It was reported, by Frontier Herbs Company, that several Chinese herbs have relatively high levels of sulfur. This is the result of a processing method whereby herbs are spread on screens, underneath which is some heated sulfur. The sulfur fumes waft through the herb material and leave some residue (which is intentional). These sulfur residues are sometimes referred to as sulfites, bringing images of sulfiting agents sprinkled on restaurant lettuce or added to finished wines. However, the sulfur compounds resulting from this method of preserving the herb quality are not known to cause reactions in sulfite-sensitive individuals (sulfur is one of the most prevalent elements in the human body, and is essential to all life). Treatment with sulfur is mostly carried out on those herbs that are moist (e.g., ophiopogon) or those that discolor significantly over time (e.g., atractylodes). Some importers specifically obtain herbs that have not been sulfur treated and will mention that in their literature. There may not be any health problems that can be associated with the sulfur processing as carried out in China, but those who are concerned now have a choice, at least for crude herb materials.

Irradiation (after Import)

Today, many of the herbs and spices sold in grocery stores are treated by ionizing radiation as a means of sterilization. Crude Chinese herbs are not subjected to this procedure, with one exception: certain animal materials, mainly deer antlers, are irradiated under direction of the U.S. Department of Agriculture, to assure that organisms that cause disease in animals are not carried into this country (the same requirements exist in other countries). This type of irradiation does not leave radioactive contaminants. Some manufacturers of finished products (e.g., extract powders or granules) may utilize gamma irradiation as a means of reducing bacteria counts on the finished products; this procedure does not result in any radioactive contamination.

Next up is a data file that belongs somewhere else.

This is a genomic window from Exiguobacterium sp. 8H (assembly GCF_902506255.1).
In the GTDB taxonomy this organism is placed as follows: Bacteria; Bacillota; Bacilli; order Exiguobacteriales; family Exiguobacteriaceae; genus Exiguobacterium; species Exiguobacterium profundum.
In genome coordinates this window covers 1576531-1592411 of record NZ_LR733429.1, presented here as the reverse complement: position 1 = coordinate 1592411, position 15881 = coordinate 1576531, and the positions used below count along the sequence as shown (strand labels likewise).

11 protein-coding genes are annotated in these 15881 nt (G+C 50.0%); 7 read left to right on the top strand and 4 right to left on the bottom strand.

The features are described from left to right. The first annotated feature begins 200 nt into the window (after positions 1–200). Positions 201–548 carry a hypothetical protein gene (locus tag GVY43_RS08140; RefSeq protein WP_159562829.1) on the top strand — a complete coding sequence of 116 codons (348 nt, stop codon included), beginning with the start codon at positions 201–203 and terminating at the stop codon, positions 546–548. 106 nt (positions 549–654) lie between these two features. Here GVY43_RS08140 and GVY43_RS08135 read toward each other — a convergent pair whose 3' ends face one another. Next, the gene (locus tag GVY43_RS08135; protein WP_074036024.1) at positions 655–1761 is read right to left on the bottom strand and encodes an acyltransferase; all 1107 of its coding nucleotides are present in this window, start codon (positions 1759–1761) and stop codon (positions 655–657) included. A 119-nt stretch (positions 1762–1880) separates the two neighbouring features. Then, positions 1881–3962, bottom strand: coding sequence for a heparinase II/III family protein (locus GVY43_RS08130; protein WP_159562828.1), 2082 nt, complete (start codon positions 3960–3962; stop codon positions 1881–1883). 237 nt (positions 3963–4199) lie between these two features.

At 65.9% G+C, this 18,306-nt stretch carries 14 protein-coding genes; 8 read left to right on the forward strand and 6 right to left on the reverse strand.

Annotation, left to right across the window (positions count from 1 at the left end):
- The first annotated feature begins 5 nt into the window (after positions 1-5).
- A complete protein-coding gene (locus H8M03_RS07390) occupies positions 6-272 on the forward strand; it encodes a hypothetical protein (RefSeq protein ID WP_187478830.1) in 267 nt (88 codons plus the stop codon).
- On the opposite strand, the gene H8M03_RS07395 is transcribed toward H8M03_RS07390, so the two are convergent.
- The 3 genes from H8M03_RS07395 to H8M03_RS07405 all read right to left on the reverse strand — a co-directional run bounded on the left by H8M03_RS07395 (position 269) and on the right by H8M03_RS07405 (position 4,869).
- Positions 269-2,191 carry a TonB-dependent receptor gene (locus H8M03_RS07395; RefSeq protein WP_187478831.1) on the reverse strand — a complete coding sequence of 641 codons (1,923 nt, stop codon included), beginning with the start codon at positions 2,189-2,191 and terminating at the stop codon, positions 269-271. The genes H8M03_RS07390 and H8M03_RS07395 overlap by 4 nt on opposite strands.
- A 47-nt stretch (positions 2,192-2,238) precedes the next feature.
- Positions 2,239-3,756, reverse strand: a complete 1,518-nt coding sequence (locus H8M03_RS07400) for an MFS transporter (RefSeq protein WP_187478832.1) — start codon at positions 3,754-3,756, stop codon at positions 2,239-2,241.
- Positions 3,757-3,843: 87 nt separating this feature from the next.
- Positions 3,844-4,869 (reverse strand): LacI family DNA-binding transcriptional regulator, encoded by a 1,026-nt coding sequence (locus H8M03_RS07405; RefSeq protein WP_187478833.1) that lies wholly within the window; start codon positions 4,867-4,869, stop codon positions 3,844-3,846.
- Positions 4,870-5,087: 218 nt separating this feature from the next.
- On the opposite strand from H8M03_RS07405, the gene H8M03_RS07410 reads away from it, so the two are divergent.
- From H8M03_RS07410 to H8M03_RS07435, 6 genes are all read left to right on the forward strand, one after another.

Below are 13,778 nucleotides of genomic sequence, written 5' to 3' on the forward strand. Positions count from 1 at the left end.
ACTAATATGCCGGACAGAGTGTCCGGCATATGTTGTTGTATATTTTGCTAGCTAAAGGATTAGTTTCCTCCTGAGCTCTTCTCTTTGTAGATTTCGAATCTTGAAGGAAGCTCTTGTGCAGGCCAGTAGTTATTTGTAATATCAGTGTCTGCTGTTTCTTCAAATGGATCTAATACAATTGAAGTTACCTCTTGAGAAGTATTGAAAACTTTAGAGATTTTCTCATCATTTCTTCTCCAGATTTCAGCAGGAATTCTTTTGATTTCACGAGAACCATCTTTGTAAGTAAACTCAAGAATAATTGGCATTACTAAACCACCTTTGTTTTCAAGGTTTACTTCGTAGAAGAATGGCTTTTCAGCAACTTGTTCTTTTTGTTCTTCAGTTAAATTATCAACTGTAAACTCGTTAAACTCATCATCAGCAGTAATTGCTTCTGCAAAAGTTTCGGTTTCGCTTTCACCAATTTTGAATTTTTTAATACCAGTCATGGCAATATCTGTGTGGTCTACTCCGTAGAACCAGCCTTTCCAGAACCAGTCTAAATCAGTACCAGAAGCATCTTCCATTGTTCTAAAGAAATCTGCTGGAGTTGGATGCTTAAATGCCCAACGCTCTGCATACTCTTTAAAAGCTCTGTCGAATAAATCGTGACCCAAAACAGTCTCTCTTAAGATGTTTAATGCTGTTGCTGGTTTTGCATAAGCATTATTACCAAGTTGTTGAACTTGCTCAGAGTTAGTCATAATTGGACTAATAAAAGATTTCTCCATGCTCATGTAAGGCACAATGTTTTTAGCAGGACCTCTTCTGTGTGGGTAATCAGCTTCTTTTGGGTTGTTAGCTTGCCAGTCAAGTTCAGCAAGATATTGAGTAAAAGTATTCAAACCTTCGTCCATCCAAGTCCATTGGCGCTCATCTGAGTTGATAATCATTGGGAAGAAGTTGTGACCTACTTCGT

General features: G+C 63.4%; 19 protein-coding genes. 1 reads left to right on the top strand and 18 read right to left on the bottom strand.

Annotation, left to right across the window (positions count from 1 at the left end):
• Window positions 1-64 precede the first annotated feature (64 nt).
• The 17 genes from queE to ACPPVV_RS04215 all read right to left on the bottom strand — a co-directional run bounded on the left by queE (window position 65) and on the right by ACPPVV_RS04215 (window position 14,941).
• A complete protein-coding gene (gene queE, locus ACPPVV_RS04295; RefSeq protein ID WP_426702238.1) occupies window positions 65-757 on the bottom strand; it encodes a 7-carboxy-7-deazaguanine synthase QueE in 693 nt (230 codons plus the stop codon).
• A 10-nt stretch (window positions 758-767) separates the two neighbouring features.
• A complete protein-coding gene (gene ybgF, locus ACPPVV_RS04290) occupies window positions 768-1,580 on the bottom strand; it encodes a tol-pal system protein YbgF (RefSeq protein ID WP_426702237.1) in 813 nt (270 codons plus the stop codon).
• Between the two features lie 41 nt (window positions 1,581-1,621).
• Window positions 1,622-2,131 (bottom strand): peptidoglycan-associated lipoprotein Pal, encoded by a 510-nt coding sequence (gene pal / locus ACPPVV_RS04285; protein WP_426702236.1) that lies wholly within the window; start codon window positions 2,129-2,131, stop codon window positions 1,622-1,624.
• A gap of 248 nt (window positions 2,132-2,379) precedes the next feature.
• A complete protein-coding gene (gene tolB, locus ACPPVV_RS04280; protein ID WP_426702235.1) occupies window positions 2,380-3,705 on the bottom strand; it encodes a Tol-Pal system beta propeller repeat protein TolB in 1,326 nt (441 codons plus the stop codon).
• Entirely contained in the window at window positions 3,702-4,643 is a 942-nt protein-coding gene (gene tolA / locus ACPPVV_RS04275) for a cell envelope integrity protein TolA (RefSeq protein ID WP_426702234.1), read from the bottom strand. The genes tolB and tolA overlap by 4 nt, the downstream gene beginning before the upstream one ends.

Sterilizing Gases (Applied after Powdering)

Some Western herb companies routinely "sterilize" their herbs before putting them into capsules (the treatment substantially reduces the bacteria count to a level deemed acceptable). The treatment involves putting the herbs into an airtight chamber, introducing a gas, such as ethylene oxide, heating the chamber to about 180 degrees Fahrenheit for several hours, and then evacuating the gas and allowing the herbs to de-gas for another twenty-four hours. The same procedure is applied to Chinese herbs that are distributed by these companies. When herbs are so treated, there may be a small amount of ethylene-derived residue which arises mainly from interaction of the sterilizing gas with water in the herb materials. There is no evidence that such treatment of the herbs is necessary for any health purpose (see below). The crude Chinese herbs used for making most Chinese herb formulas for health professionals are not treated by this method.

Bacteria, Mold and Yeast

Herbs are generally free of harmful bacteria, but they do contain naturally occurring microorganisms... The bacteria that can cause food poisoning in relative small amounts, Salmonella, is not found in Chinese herb formulas; for example, in one series of tests, no Salmonella contamination was discovered in more than 25 random samples. Recent testing of oyster shells similarly showed freedom from this bacteria (oyster meat is frequently a source of it). Salmonella is found in certain animals, such as lizards, but the gecko lizard used in making certain Chinese herb formulas is baked to destroy any of this organism that might be present. E. coli, an indicator of animal fecal contamination, is rarely found in Chinese herbs, and in those rare cases the counts have been very low. Total coliform counts (which include several harmless organisms) in the Chinese herb tablets are generally less than 500 per gram; counts below 1,000 are considered low for natural materials.

Viruses (that May Be Present in Animal Products)

Assays have not been carried out to determine the presence of viruses in animal materials from China. A concern was raised by some American practitioners about the possibility of human viruses in placental material from China. The processing of human placenta before it is shipped to the West includes boiling followed by baking, and the material that arrives is very dry, making it highly unlikely to contain any organisms that might have been originally present. The materials are further heated and dried by the grinding process used for making powders (for pills); alternatively, it is sterilized by boiling when the material is used in making a decoction. Small amounts of any residual viable virus would be very unlikely to cause disease when consumed orally. Nonetheless, the FDA has recently restricted use of human placenta because of their general rules-regarding potential contamination-for use of human substances in medicine.

Heavy Metals